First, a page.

The painting, a fragment of a larger panel, depicts the Madonna in Majesty, enthroned with Baby Jesus, and encircled by angels. Mary and her son are caught up in an intimate exchange of tender looks, and the affectionate gestures with which Jesus strokes his mother’s face and grabs her fingers testify to their closeness. The baby has his legs crossed, a position often encountered in the iconography of Jesus, which alludes to his role as supreme judge.
The marble throne dominates the composition, rigorously facing the front and forming a sort of architecture that measures and constructs the space occupied by the Virgin and angels, figures depicted with clear volumes and refined by a delicate chiaroscuro effect. The light on the throne appears to indicate a light source located on the left, as seen in the different shades of the two arms and the stone frames, one light and the other darker.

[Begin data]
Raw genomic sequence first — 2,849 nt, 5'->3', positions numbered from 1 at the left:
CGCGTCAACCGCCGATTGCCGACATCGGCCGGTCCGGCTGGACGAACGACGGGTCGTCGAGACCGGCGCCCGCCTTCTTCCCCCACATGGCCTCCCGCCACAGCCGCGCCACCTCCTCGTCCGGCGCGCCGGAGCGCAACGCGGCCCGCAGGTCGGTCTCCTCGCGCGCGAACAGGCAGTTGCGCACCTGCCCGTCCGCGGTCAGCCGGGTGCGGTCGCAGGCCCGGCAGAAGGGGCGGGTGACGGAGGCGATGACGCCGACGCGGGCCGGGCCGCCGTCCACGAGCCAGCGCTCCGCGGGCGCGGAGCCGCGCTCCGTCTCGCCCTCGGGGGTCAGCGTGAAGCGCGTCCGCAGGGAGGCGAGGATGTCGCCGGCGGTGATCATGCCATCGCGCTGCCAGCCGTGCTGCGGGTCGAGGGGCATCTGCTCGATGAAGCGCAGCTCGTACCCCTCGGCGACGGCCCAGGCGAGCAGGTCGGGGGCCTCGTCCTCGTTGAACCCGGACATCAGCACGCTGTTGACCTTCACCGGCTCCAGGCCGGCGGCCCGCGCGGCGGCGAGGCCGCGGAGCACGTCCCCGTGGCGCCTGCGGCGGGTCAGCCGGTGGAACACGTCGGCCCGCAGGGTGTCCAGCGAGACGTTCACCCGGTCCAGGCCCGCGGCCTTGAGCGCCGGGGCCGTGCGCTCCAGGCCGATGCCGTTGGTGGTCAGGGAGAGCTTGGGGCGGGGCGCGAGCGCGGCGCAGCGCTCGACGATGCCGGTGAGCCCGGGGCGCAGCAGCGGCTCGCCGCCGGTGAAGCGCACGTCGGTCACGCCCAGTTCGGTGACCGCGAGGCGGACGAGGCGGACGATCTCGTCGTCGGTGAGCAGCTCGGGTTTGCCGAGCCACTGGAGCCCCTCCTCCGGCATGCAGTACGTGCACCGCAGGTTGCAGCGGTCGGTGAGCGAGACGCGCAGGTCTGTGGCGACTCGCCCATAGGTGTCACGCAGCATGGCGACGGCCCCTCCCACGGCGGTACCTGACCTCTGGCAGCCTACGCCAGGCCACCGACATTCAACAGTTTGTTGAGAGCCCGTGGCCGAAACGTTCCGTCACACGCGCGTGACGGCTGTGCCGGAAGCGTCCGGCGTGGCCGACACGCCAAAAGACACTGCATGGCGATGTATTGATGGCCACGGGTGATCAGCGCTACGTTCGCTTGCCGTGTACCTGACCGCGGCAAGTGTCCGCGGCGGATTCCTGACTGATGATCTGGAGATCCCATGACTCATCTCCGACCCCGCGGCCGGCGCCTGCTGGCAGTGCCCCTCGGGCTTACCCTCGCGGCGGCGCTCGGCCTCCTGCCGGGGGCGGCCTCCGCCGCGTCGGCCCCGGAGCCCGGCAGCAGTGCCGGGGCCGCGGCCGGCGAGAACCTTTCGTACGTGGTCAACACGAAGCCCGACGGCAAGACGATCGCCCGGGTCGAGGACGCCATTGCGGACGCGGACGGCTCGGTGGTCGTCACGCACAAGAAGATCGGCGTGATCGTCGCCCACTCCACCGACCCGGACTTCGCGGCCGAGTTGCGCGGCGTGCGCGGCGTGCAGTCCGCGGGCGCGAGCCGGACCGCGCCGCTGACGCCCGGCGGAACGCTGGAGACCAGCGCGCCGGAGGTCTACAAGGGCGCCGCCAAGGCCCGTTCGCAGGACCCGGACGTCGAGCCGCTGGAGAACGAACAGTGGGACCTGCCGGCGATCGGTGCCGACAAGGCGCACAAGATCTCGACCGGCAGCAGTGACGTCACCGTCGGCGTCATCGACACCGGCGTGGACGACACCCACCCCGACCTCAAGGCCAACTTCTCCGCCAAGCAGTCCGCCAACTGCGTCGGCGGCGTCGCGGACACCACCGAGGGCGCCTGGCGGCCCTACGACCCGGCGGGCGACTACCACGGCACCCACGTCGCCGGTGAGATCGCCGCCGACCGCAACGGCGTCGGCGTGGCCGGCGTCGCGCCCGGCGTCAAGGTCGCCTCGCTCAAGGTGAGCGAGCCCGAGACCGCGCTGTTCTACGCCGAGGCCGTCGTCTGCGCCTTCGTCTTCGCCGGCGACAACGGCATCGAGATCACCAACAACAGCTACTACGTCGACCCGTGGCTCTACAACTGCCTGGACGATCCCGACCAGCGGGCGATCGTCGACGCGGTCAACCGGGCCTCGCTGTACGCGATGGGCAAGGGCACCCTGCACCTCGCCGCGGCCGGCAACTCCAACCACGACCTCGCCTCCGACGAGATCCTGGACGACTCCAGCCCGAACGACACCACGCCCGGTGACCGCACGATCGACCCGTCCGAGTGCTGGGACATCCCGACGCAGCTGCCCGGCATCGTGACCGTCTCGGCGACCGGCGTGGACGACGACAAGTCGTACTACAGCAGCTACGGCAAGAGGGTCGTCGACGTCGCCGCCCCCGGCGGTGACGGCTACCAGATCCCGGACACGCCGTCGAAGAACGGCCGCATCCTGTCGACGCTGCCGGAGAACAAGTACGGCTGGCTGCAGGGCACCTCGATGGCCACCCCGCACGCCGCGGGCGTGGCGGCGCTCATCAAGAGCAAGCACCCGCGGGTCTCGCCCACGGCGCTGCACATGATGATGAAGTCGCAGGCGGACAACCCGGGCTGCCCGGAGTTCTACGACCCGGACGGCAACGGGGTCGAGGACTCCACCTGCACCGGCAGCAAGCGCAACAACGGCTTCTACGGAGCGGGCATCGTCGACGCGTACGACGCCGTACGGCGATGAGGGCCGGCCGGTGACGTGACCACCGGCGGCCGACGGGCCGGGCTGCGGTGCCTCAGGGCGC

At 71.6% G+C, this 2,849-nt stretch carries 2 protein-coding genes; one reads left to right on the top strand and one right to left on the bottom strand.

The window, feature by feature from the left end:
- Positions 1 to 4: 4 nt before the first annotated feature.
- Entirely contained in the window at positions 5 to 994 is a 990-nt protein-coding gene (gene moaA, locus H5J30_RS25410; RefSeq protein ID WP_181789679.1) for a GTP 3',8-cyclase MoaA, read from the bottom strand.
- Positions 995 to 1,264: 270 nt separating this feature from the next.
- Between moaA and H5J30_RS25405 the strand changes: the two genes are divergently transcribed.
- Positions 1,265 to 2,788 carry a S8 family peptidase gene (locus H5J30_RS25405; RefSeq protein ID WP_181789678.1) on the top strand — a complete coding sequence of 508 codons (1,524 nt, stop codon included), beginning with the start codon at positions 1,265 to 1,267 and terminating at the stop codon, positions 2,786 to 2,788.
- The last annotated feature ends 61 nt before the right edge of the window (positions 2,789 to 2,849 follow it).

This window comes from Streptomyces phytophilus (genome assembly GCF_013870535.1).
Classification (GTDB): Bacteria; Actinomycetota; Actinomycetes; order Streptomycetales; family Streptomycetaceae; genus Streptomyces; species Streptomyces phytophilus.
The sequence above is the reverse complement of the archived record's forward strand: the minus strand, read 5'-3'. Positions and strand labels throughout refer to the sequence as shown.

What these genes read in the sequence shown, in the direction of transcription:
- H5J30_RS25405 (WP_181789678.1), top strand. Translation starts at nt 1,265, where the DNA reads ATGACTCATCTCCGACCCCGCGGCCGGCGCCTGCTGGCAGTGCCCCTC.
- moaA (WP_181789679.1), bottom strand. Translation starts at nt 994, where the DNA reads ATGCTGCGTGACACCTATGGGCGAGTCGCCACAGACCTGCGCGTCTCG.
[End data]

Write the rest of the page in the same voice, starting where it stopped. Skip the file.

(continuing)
The painting has undergone many alterations over the centuries. The inscription in the step of the throne, bearing the name of the painter Pietro Lorenzetti and the date, 1340, has been restored several times, and some characters are missing, so the exact date of the work is unclear. In any case, it is definitely a late work by the Sienna-born painter, the undisputed protagonist of early 14th century painting in central Italy.
The panel came from the church of St Francis in Pistoia and was brought to the Uffizi in 1799 by Senator Giovanni Battista Cellesi.